Another great analysis from The New Yorker on the US-China relationship and domination for world leadership
China has never seen such a moment, when its pursuit of a larger role in the world coincides with America’s pursuit of a smaller one. For years, China’s leaders predicted that a time would come—perhaps midway through this century—when it could project its own values abroad. In the age of “America First,” that time has come far sooner than expected. China’s approach is more ambitious. In recent years, it has taken steps to accrue national power on a scale that no country has attempted since the Cold War, by increasing its investments in the types of assets that established American authority in the previous century: foreign aid, overseas security, foreign influence, and the most advanced new technologies, such as artificial intelligence.
In 2013, President Xi Jinping announced that the Silk Road would be reborn as the Belt and Road Initiative, the most ambitious infrastructure project the world has ever known—and the most expensive. Its expected cost is more than a trillion dollars. When complete, the Belt and Road will connect, by China’s accounting, sixty-five per cent of the world’s population and thirty per cent of global G.D.P. Under the Belt and Road Initiative, it is building bridges, railways, and ports in Asia, Africa, and beyond:
the “belt” will be composed of land routes running from China to Scandinavia, the Iberian Peninsula, and the Middle East; the “road” refers to shipping lanes connecting China to Southeast Asia, the Middle East, and Africa.
It will be more than seven times that of the Marshall Plan, which the U.S. launched in 1947. Since 2013, it has loaned about forty billion dollars a year to developing countries
By some measures, the U.S. will remain dominant for years to come. It has at least twelve aircraft carriers. China has two. The U.S. has collective defense treaties with more than fifty countries. China has one, with North Korea. If its economy surpasses America’s in size, as experts predict, it will be the first time in more than a century that the world’s largest economy belongs to a non-democratic country.
Deng, in 1990, called his strategy
“hide your strength and bide your time.”
“a new era,” one in which China moves “closer to center stage.” He presented China as “a new option for other countries,” calling this alternative to Western democracy the zhongguo fang’an, the “Chinese solution.”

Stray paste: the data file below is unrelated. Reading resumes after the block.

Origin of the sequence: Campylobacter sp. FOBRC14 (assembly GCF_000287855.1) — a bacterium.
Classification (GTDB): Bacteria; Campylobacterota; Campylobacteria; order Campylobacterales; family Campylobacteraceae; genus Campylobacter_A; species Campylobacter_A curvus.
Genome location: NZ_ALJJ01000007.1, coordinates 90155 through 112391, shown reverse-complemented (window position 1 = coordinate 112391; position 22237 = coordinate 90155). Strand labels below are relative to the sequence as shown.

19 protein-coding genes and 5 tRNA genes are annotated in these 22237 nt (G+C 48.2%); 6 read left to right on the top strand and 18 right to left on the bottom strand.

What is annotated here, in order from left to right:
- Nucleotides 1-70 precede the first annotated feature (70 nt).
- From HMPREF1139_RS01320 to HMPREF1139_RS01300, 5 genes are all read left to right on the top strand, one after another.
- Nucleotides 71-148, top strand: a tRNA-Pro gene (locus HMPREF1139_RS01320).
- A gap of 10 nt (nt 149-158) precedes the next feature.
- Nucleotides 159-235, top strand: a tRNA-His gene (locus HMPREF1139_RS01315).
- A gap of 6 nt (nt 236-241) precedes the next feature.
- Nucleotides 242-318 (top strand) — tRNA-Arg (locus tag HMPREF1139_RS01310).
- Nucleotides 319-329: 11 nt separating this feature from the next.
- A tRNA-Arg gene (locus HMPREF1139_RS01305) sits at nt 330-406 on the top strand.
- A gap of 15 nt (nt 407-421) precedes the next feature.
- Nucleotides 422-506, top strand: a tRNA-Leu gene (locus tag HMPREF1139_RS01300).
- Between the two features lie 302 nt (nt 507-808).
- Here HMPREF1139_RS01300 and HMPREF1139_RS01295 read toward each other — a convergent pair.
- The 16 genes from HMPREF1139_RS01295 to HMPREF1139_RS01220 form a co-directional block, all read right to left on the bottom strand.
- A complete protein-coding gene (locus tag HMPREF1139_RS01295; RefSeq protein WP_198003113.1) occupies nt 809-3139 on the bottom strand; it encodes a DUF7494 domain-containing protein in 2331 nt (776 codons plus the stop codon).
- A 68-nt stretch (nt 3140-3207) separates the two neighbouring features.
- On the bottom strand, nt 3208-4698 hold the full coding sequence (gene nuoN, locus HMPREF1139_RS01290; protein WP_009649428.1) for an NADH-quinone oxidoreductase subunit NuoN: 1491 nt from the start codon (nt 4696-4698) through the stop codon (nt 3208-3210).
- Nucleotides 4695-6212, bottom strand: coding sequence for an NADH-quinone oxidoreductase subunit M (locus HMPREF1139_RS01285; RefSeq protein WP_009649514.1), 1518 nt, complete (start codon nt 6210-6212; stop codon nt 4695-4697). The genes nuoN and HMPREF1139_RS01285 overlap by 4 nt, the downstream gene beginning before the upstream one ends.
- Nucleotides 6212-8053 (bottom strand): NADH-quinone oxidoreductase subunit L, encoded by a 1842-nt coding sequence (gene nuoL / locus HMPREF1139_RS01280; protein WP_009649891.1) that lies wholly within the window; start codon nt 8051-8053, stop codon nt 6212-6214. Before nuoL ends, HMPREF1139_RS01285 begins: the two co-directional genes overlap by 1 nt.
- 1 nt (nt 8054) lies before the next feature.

Trump is “very similar to Deng Xiaoping,” the pragmatic Party boss who opened China to economic reform. “Deng Xiaoping said,
‘Whatever can make China good is a good “ism.” ’
He doesn’t care if it’s capitalism. For Trump, it’s all about jobs,”. Xi sent Jack Ma”—the founder of the e-commerce giant Alibaba—
“to meet with Trump in New York, offering one million jobs through Alibaba.”
Chinese officials noticed that, on some of China’s most sensitive issues, Trump did not know enough to push back.
“Trump is taking what Xi Jinping says at face value—on Tibet, Taiwan, North Korea,” “That was a big lesson for them.”
Fundamentally, what they said was ‘He’s a paper tiger.’ Because he hasn’t delivered on any of his threats. There’s no wall on Mexico. There’s no repeal of health care.
Trump and Xi to meet at Mar-a-Lago on April 7th, for a cordial get-to-know-you summit. To set the tone, Trump presented two of Kushner and Ivanka Trump’s children, Arabella and Joseph, who sang “Jasmine Flower,” a classic Chinese ballad […] Chinese government approved three trademark applications from Ivanka’s company, clearing the way for her to sell jewelry, handbags, and spa services in China. Kushner has faced scrutiny for potential conflicts of interest arising from his China diplomacy and his family’s businesses. The Trump clan appears to “directly influence final decisions” on business and diplomacy in a way that “has rarely been seen in the political history of the United States,” the analyst wrote. He summed it up using an obscure phrase from feudal China: jiatianxia—
“to treat the state as your possession.”
Modern Chinese leaders
“use the trappings of imperial China” to “impress foreign officials with their grandeur and seriousness of purpose.”
Under the Belt and Road Initiative, it has loaned so much money to its neighbors that critics liken the debt to a form of imperialism. When Sri Lanka couldn’t repay loans on a deepwater port, China took majority ownership of the project.
Joseph Nye, the Harvard political scientist who coined the term “soft power,” to describe the use of ideas and attraction rather than force,
“American soft power comes heavily from our civil society, everything from Hollywood to Harvard and the Gates Foundation,”
Global leadership is costly; it means asking your people to contribute to others’ well-being, to send young soldiers to die far from home. More likely, the world is entering an era without obvious leaders, an “age of nonpolarity,”.
“I think we’re going back to actually the historic norm, separate multiverses, rather than one, which was an exception.”
Prior to this article and Trump’s election, author Evan Osnos was invited on a16z Podcast in June 2016: Politics Over Pragmatism — On China, Trump, and Smart Guns?
He shared his view on China’s evolving demographic where the older generation who’s lived through famine under Mao can still say to the youngsters who expect a better life in exchange for turning a blind eye on their liberties:
“kids you have no idea how good you have it”.
With this generation dying, this may no longer be a hedge against politics.
As an insight, it was interesting to hear that recently middle-class Chinese, not just foreigners or elite, complain about pollution and this consciousness of their health and wellbeing is now seen as a status symbol.